In 1989, the Simpsons flagship store on Queen Street in Toronto, which had grown to nearly a million square feet over 10 retail floors, saw a $30-million renovation as it relaunched as the “Miracle on Queen Street.” It had the largest cosmetics department in the world, a gourmet food hall in the basement, and luxury fashions as well as shops for brands such as Alfred Dunhill London. Several TV shows and movies were filmed in the store — it features prominently in the opening of 1980s movie Short Circuit 2, and popular children’s TV program Today’s Special was partly filmed in the store.
Sales continued to slump and Bay/Simpsons operations were merged in 1989. That quickly led to Hudson’s Bay getting rid of the Simpsons name entirely — flagships in Montreal, Ottawa, and London closed down, and in 1991, the Hudson’s Bay Company converted the massive Simpsons flagship to what we now know as “Hudson’s Bay on Queen” at the CF Toronto Eaton Centre. Today, Saks Fifth Avenue occupies part of the historic building.
Entrepreneur Ira Berg made history in 1937 when he opened a store by the same name at the corner of Yonge Street and St. Clair street, back when the area was considered to be Toronto’s “uptown” (Yonge north of Eglinton was still a dirt road, imagine that!). Ira Berg unfortunately passed away in 1953 and his son Russel took over the business. He moved the store to 1510 Yonge Street (at the southwest corner of Delisle Street) in 1968, occupying the entire building.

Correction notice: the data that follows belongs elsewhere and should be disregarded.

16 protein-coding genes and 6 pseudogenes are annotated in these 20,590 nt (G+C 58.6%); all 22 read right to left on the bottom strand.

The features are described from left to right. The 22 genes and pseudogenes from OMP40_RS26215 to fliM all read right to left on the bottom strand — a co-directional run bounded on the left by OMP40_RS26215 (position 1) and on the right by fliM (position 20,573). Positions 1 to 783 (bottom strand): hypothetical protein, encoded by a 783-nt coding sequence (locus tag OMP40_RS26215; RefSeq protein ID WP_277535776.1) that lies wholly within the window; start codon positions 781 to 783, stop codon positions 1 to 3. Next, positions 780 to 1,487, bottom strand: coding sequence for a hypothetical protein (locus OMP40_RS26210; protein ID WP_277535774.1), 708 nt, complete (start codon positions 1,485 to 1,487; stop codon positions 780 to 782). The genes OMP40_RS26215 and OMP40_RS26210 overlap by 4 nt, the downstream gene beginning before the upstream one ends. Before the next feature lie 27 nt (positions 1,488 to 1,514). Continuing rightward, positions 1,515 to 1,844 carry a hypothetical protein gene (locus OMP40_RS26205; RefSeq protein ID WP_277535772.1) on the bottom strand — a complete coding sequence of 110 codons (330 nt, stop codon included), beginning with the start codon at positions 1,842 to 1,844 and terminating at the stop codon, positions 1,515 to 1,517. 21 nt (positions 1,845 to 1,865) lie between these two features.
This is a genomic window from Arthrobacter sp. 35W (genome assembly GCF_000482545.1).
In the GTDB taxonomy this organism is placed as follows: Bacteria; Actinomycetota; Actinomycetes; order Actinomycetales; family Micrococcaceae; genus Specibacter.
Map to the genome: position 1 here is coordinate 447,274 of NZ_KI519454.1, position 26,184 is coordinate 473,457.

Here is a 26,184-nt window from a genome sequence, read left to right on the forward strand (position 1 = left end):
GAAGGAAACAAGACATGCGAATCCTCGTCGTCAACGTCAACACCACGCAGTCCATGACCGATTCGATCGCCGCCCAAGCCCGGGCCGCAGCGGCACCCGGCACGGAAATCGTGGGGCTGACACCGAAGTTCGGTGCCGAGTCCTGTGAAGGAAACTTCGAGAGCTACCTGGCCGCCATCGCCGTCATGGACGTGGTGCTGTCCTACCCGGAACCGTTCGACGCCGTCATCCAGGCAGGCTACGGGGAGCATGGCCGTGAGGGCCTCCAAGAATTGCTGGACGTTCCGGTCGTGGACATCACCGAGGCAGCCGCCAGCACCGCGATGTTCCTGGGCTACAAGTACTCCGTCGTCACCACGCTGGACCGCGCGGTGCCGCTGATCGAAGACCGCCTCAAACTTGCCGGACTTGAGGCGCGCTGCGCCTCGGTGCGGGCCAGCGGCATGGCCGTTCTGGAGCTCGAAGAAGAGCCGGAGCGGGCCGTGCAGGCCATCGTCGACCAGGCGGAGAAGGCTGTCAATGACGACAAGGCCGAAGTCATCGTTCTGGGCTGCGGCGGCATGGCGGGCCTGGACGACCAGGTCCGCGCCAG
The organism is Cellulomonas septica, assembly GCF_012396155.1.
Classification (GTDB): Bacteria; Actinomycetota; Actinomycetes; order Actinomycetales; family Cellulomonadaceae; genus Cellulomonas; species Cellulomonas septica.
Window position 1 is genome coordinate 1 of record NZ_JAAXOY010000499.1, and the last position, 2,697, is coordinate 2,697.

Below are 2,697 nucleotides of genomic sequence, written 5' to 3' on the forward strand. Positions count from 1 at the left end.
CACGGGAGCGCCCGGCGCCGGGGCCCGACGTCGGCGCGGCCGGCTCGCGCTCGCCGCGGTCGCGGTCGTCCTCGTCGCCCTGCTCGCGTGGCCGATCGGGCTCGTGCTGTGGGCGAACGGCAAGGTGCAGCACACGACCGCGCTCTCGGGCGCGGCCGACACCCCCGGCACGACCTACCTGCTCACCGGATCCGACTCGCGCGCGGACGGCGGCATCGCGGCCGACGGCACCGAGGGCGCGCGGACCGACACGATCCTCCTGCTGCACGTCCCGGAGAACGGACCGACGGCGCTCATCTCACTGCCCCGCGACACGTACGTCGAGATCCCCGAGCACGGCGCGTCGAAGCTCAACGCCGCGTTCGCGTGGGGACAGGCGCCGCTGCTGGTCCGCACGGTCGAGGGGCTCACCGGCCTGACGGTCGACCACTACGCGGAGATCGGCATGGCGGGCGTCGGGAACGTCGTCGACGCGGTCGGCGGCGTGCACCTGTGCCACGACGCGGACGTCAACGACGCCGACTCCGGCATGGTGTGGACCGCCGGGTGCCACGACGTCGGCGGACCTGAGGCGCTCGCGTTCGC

In 1976, Ira Berg expanded into an adjacent building and opened North America’s first standalone location for Paris-based designer Celine. Ira Berg originally carried dresses and outerwear — back then, women didn’t really wear “sportswear.”
For years, Ira Berg was the only retailer carrying the Celine line, and even opened a Celine boutique at 110 Bloor Street West.
Ira Berg also carried brands such as Akris (the only location in Toronto), Genny (designed by Versace), Byblos, Claude Montana, Versace, Bottega Veneta, Prada, Tod’s, Brunello Cucinelli, and Pratesi Linens — all were either exclusive to Toronto or Canada. Ira Berg opened Canada’s first Donna Karan/DKNY boutique and the store even had a small cosmetics area, and was the first store in Canada to carry the popular Kiehl’s line.
Ira Berg was the launch partner of Louis Vuitton in Canada, with stores in Toronto (110 Bloor Street West), Vancouver (Holt Renfrew), and Montreal (Ogilvy) between 1986 and 1995.
The Berg family also owned two Benetton stores, some of the first in Canada, before the Italian fashion chain grew to more than 50 stores coast-to-coast (all have since closed, sadly).
Ira Berg was known for its trunk shows, fine tailoring (with 16 seamstresses on staff), and was the first store in Toronto to open an in-store coffee bar, and it even had a popular hair salon called “The Private World of Mary Tripi.”
A tough economy in the 1990s and changing fashion tastes resulted in Ira Berg going bankrupt and closing in 1998. While we mourn the loss of Ira Berg, something good came of it — StyleDemocracy! Russel and son Michael learned how to create a business that clears out excess inventory, and it’s been successful to this day.
Featured image: Wikimedia Commons